Mr Stephen Volk is the mind behind such gems as Gothic, Ghostwatch, and Afterlife … please take a moment to indulge in the traditional Wayne’s World “We’re not worthy” obeisance. Done? Excellent. He’s been quite rightly described as “one of the godfathers of British horror” (Michael Wilson, This is Horror), and he’s taken some time to kindly answer some questions for me.
1. Can you remember the first horror story you read that made an impact on you?
It’s so hard to remember the chronology, isn’t it? I’m trying to think of the first book I bought from Gould’s the local newsagent’s (mentioned in my story!) and it was possibly the tie-in paperback of the Amicus film, Torture Garden, which showed a man in an electric chair. I was much too young to be allowed in to see the films, you see, so it was a way of getting a bite of forbidden fruit. In it I remember reading the Robert Bloch story “Enoch” and not being sure if Enoch was real or in the protagonist’s mind. I think that was the first psychological horror story I read: I’ve no idea if it stands up now.
2. What inspired the story you wrote for this anthology?
I was immensely flattered to be on the esteemed shortlist of writers asked by Mark Morris to contribute to his passion project, which I knew was something of a homage to the Pan and Fontana books of horror and ghost stories, though not meant to be in any way an imitation regarding contents. I immediately knew the idea I wanted to write for him because I’d been thinking about it for years. Being about a young boy, it had echoes of my novella ‘Whitstable’, which I know Mark was a huge fan of. But most of all it is a story I’ve wanted to tell for a long time because it is absolutely based on fact! When my brother was about eight years old he made a ‘guy fawkes’ and got extremely attached to it. My mother got scared of the thing propped up in the room, and it frightened her when she did the housework alone in the house. Andrew would sit it at the breakfast table, and as November 5th (Firework Night, as we called it) got closer he didn’t want it to be burned on the bonfire as was required by custom. The mum (a housewife) and dad (a science teacher) in the story are vaguely based on my own mum and dad, and the setting is my childhood home, the exact house in Pontypridd in every detail, down to the address – though the tragic back-story of the couple and the ultimate horror are made up, I found I couldn’t write it any other way.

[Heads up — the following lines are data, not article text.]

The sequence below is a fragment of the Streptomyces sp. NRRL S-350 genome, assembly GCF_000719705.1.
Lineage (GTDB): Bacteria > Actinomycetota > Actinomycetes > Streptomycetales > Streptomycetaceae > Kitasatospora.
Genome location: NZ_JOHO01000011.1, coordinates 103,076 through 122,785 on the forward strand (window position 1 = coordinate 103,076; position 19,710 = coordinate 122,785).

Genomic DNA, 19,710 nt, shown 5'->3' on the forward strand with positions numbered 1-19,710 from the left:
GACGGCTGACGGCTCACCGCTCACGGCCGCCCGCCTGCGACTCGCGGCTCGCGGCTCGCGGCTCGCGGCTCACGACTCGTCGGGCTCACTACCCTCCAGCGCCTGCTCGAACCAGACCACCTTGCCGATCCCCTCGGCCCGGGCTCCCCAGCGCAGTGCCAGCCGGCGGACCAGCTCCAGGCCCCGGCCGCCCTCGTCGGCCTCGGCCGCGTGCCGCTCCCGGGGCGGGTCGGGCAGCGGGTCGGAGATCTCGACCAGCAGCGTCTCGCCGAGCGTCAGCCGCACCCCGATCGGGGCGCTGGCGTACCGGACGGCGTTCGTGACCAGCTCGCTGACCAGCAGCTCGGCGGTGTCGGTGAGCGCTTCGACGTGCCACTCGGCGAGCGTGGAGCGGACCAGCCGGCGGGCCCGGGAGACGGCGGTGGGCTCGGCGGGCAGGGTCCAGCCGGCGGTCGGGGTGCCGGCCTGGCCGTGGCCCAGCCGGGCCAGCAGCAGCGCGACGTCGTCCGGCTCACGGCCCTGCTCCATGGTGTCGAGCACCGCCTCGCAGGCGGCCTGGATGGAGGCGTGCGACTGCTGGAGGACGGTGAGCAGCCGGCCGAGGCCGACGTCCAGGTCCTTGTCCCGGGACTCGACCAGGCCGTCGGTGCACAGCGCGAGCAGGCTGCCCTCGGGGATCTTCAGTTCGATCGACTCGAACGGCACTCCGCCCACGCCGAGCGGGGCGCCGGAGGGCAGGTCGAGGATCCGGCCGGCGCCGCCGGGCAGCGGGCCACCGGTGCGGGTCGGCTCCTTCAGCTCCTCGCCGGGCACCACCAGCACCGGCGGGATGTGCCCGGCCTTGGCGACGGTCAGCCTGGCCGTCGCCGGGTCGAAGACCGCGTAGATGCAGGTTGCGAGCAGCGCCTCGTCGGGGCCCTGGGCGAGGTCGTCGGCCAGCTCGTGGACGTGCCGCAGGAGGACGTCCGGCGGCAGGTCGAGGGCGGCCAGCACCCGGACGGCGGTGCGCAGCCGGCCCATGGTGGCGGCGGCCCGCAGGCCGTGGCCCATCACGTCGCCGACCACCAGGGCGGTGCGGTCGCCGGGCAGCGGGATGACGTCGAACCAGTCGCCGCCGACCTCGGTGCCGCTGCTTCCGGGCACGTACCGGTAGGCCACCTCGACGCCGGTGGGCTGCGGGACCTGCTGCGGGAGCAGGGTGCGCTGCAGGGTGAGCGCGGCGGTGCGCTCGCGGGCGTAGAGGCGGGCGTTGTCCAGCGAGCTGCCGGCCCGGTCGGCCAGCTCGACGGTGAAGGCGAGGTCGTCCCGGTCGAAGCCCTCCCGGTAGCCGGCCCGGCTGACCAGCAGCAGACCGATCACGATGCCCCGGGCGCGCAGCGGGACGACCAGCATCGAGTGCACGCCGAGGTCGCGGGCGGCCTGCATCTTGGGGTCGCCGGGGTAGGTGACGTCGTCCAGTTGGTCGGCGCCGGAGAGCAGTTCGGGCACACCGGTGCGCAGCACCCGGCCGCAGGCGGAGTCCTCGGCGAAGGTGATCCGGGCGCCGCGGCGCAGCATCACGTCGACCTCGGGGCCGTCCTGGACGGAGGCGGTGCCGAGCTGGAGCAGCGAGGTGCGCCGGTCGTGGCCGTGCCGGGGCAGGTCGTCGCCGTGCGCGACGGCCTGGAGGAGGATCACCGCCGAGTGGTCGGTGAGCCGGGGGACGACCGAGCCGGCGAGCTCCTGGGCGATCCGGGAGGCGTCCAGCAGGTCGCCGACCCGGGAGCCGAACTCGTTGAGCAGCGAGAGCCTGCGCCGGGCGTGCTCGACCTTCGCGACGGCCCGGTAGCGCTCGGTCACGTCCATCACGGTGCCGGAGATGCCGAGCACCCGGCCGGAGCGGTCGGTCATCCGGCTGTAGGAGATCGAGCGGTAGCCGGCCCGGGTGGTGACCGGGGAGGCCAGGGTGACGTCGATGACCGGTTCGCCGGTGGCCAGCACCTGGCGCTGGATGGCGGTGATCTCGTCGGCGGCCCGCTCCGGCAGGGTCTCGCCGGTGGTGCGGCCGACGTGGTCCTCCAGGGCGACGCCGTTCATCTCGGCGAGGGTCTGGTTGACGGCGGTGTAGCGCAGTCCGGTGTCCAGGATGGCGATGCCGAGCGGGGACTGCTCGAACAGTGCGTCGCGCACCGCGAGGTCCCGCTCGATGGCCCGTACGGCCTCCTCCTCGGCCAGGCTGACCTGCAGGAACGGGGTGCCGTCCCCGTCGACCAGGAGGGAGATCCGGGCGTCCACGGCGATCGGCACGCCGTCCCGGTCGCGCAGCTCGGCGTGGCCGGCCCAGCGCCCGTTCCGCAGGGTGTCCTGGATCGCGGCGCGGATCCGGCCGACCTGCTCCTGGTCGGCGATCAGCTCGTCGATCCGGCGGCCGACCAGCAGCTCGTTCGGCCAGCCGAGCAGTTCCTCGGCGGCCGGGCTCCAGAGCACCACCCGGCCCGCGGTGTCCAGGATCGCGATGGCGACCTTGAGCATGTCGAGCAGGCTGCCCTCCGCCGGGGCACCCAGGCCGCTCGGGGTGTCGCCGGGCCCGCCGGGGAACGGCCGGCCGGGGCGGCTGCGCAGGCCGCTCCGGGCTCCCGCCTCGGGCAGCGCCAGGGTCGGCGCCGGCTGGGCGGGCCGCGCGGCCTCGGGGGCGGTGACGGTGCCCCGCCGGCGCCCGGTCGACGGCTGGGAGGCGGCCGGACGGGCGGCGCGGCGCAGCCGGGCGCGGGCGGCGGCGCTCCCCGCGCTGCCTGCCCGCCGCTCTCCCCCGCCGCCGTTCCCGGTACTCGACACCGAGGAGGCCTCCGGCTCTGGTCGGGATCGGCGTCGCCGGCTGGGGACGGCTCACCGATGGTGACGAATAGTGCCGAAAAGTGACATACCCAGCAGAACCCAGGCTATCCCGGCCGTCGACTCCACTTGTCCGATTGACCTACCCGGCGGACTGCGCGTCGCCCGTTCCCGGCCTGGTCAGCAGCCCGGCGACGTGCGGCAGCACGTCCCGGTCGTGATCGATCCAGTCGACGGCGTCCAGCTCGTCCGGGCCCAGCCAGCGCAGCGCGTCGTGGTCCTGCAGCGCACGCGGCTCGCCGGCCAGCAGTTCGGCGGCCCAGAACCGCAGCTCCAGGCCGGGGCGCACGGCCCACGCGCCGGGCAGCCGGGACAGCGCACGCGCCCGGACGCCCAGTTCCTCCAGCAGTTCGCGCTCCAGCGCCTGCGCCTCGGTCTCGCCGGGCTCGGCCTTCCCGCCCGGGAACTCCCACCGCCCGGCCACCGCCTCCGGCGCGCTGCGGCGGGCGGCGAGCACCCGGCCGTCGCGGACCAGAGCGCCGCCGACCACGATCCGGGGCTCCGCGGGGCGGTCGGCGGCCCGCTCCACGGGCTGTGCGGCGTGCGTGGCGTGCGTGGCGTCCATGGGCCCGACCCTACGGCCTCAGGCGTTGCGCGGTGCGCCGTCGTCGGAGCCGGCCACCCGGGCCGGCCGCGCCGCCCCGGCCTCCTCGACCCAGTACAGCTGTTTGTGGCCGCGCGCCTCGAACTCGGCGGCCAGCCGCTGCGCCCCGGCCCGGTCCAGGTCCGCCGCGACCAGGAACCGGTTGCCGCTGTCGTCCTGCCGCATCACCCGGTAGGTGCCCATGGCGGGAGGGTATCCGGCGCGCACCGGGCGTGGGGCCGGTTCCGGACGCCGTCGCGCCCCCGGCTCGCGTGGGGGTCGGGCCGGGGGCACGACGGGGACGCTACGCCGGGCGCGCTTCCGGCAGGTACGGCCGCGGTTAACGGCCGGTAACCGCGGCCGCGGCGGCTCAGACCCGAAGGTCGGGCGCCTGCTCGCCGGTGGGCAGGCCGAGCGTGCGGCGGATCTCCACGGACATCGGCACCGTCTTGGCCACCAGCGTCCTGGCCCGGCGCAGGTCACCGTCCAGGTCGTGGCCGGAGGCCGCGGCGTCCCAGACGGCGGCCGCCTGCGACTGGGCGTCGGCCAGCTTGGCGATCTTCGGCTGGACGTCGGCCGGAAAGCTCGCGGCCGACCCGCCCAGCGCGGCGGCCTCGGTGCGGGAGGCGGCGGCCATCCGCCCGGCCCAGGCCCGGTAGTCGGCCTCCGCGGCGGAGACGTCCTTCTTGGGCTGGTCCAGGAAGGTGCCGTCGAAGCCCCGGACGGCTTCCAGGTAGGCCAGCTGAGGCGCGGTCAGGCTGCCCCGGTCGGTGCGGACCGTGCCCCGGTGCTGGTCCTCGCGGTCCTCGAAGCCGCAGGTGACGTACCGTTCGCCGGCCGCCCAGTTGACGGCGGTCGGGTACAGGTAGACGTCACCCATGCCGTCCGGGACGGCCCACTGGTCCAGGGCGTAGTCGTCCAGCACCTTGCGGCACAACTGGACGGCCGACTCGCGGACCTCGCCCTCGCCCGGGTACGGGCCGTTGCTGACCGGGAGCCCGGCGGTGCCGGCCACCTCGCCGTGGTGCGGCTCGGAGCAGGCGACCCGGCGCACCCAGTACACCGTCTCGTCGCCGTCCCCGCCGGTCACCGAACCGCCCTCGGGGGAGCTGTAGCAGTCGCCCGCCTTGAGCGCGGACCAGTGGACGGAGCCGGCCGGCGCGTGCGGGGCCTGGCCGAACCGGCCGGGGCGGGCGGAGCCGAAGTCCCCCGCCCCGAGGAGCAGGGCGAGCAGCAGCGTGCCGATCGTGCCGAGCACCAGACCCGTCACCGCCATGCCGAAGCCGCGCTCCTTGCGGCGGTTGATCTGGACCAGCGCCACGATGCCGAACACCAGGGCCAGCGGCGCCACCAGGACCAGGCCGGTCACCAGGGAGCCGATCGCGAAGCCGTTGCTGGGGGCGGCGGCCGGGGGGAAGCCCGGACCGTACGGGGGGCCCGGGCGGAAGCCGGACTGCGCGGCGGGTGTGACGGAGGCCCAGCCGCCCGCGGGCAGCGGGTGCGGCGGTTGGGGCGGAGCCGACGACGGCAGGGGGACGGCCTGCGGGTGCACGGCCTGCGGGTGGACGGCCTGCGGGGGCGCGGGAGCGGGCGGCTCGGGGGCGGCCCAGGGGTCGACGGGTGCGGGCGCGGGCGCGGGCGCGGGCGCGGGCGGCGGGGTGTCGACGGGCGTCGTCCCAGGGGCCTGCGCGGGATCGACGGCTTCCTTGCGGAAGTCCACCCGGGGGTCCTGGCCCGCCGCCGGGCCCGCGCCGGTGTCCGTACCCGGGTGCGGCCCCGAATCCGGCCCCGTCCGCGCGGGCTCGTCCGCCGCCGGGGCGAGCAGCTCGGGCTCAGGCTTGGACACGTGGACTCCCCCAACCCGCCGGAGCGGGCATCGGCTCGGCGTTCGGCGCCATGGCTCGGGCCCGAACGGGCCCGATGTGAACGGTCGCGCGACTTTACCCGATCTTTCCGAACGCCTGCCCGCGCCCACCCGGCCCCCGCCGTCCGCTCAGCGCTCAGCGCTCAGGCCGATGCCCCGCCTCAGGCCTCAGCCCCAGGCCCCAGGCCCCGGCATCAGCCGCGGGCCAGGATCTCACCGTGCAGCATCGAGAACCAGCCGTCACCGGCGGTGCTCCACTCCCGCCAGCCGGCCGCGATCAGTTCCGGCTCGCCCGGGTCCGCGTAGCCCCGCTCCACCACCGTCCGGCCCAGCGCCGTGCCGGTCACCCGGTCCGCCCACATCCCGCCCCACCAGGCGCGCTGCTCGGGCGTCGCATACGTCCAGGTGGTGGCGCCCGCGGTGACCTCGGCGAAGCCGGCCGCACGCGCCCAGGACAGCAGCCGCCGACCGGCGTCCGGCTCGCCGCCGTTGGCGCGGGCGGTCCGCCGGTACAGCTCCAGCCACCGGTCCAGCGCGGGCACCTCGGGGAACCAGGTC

3. How would you describe the kinds of stories you usual write and does this Spectral Book of Horror story depart from that?
I’m drawn to what I’m drawn to and mostly I don’t even think whether it is defined as ‘horror’ or not. But my stories, whether for the page or for the screen, often have similar themes. I like a dimension that the supernatural or paranormal element upsets not only the external status quo but the internal life of the characters: if you keep it external it is Scooby Doo or Ringu – the character it happens to isn’t specific in any way. This is perfectly fine, and M R James does that all the time. But I like to know why this person is experiencing this event, what it means to them, how it reflects them, whether it symbolises a loss or a flaw or a wound, and how they are going to be changed. Once I had dinner with my accountant and his wife happens to be a therapist and she said out of the blue: “Your stories are always about trauma” – and I realised, they more or less all are. This one certainly is.
4. In your heart of hearts do you prefer your horror to be of the slashy variety or of a more subtle psychological stripe?
I want violence, if the story requires it, to shock and challenge me. I don’t want it to be there for titillation or to look cool. My own preference is for a creeping horror that gets under the skin and is disturbing rather than simply just giving a cheap fright. Then again, I’ve recently written a revolting short story called “The Arse-Licker” simply because I wanted to see if I could write something deeply unpleasant yet hopefully amusing. Sometimes you just give in to that very base urge to be provocative and see how far you can push it.
5. What are you currently reading?
I’m reading two books that I have stories in – Best British Horror 2014 edited by Johnny Mains (Salt), and Terror Tales of Wales edited by Paul Finch (Gray Friar Press). I’m not one of these authors who put anthologies they’re in on the shelf without reading them: I want to know whose company I keep and if an editor is kind enough to pick me, who else does he like? I’m extremely proud of both the story in Terror Tales and this novella-length story for The Spectral Book of Horror Stories, both of which are set in South Wales, where I grew up. Maybe it’s a reflection of getting older, but I’m lately much more inclined to revisit the landscapes of my past – in both the geographical and the psychological sense. Horror stories often need touches of authenticity to convince, and what is more authentic than plundering one’s own life? It might feel shameful, but on the other hand, it is shameful not to.